As I Lay Dying
Manuscript, page 71 (detail). Transcription follows image.
Page 71, As I Lay Dying Ms
William Faulkner Foundation Collection, 1918-1959, Accession #6074 to 6074-d, Albert and Shirley Small Special Collections,
University of Virginia Library, Charlottesville, Va.   [Item Metadata: Autograph manuscript. 108 p. (107 R, 1 V) on 107 l. Slipcase.]


until they forget the words. Like Cora, who could never even cook.

She would tell me what I owed to my children and to Anse. I gave Anse the children. I did not ask for
them. I did not even ask of him what he could have given me: not-Anse. That was my duty to him, to not
ask that, and that I fulfilled. I would be I; I would let him be the shape and echo of his word. That was
more than he asked, because he could not have asked for all that I could give, using himself with a word.

And then he died. He did not know he was dead. I would lie by him in the dark, hearing the dark land
talking of God's love and His beauty and His sin; hearing the dark voicelessness in which the words are the deeds
and the other words that are not deeds, that are just the gaps in people's lacks, coming down, fumbling at the deeds
like orphans to whom are pointed out in a crowd two faces and told That is your mother or your father.

I believed that I had found it. I believed that the reason was the duty to the alive, the terrible blood, the
<bitter> red bitter stream [running?] [illegible] the earth. I would think of sin as I would think of the clothes we both wore
in the world's face, of the circumspection necessary because he was he and I was what I was: not as a [part?]
of us. While I waited for him in the woods, [watching?] him before he saw me, I would think of him as dressed
in sin and of him as thinking of me dressed in sin, which we would <remove and> have to remove and make
of no moment in order to shape the terrible blood to the forlorn echo of the <ded> dead word high in the air.
Then I would lie by Anse again, — I did not lie to him: I just refused, just as I refused to suckle Darl
after his time — hearing the dark land talking the [illegible] and voiceless speech.

I hid nothing. I tried to deceive no one. I would not have cared; I merely took the precautions that he
thot necessary, not for my own sake, but just as I wore clothes in the world's face. And I would think then
when Cora talked to me,
[margin: of sin <— [mine still seeming to be?] the fact that I did not sing in church>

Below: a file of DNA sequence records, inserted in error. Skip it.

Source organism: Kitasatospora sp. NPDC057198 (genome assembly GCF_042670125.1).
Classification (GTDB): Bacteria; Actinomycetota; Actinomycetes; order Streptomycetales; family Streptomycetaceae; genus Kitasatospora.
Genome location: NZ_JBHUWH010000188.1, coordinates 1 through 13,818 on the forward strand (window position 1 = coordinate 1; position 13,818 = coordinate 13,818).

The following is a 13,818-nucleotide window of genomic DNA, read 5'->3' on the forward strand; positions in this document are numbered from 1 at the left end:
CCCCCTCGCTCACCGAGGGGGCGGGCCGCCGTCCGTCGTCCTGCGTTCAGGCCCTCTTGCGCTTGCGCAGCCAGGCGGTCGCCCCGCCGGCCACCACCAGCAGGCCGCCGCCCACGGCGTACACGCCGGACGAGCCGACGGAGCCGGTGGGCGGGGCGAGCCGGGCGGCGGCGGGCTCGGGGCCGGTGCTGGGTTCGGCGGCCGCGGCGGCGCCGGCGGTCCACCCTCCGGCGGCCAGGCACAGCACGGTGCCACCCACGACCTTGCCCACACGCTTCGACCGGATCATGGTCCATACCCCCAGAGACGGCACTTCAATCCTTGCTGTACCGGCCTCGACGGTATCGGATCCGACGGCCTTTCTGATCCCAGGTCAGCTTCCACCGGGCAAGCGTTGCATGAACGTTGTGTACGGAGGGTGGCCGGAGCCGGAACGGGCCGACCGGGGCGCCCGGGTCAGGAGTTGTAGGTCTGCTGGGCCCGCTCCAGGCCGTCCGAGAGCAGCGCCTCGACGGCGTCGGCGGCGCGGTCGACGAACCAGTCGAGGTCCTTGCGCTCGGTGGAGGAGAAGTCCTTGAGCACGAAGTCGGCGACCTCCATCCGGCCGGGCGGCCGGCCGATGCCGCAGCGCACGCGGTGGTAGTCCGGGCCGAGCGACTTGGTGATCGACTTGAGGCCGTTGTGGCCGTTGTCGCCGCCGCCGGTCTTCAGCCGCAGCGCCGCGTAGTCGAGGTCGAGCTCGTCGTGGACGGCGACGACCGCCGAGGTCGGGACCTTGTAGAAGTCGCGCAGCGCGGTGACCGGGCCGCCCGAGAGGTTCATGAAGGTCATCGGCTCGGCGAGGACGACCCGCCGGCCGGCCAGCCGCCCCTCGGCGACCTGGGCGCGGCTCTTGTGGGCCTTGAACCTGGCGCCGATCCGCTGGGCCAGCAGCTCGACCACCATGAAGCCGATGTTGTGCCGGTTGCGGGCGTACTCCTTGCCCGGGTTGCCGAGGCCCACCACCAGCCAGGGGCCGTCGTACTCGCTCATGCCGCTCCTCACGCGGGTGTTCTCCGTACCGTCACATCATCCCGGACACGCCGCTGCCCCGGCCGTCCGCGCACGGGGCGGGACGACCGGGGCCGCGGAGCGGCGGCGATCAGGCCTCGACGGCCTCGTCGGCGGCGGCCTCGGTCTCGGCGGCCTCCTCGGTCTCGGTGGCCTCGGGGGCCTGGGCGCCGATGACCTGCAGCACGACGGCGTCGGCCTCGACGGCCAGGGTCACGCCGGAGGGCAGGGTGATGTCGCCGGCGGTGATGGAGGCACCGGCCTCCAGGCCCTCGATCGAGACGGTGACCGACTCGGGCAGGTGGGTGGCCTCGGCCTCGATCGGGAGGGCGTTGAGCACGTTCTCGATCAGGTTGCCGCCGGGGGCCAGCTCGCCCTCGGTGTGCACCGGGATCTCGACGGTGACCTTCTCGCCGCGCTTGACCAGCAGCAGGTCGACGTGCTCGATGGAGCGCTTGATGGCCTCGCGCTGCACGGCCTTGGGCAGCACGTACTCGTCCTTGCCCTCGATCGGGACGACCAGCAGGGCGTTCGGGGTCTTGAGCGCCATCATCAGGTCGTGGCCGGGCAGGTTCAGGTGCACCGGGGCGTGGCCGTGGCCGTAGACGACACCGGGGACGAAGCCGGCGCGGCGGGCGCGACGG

of how the high dead words in time seemed to lose even the significance of their
ded sound.

Then it was over. Over in the sense that he was gone and I knew that, see him again tho I might, I would
never again see him coming to me thru the woods dressed in sin like a gallant garment already blowing aside with the
speed of his coming. But for me it was not over. I mean, over in the sense of beginning and ending, because to me
there was no beginning nor ending to anything then. I even held Anse refraining still, not that I was <[reshaping him?]>
holding him recessional, but that nothing else had ever been. My children were of me alone, of the wild blood
rushing along the earth, of me and of all that lived, of none and of all. Then I found that I had Jewel.
When I <rem> waked to remember to discover it, he was two months gone.

My father said that the reason for living is getting ready to die. I knew at last what he meant, and that he
could not have known what he meant, because a man cannot know anything about cleaning up the house.
And so I have cleaned my house. With Jewel — I lay by the lamp, <watching h> holding up my own head,
watching him cap and suture it before he breathed — the wild blood flowed away and the sound of it ceased.
Then there was only the milk, warm and calm, and I lying calm in the slow silence, getting ready to clean my

I gave Anse <a child> Dewey Dell to negative Jewel. Then I have him Vardaman to replace the child I
had <taken from him> deprived him of. And now he has 3 children, the children that are his and not
mine. And then I could get ready to die.

One day I was talking to Cora. She prayed for me because she believed I was blind to sin, wanting me
to kneel and pray too, because people to whom sin is just a matter of words, to them salvation is
just words too.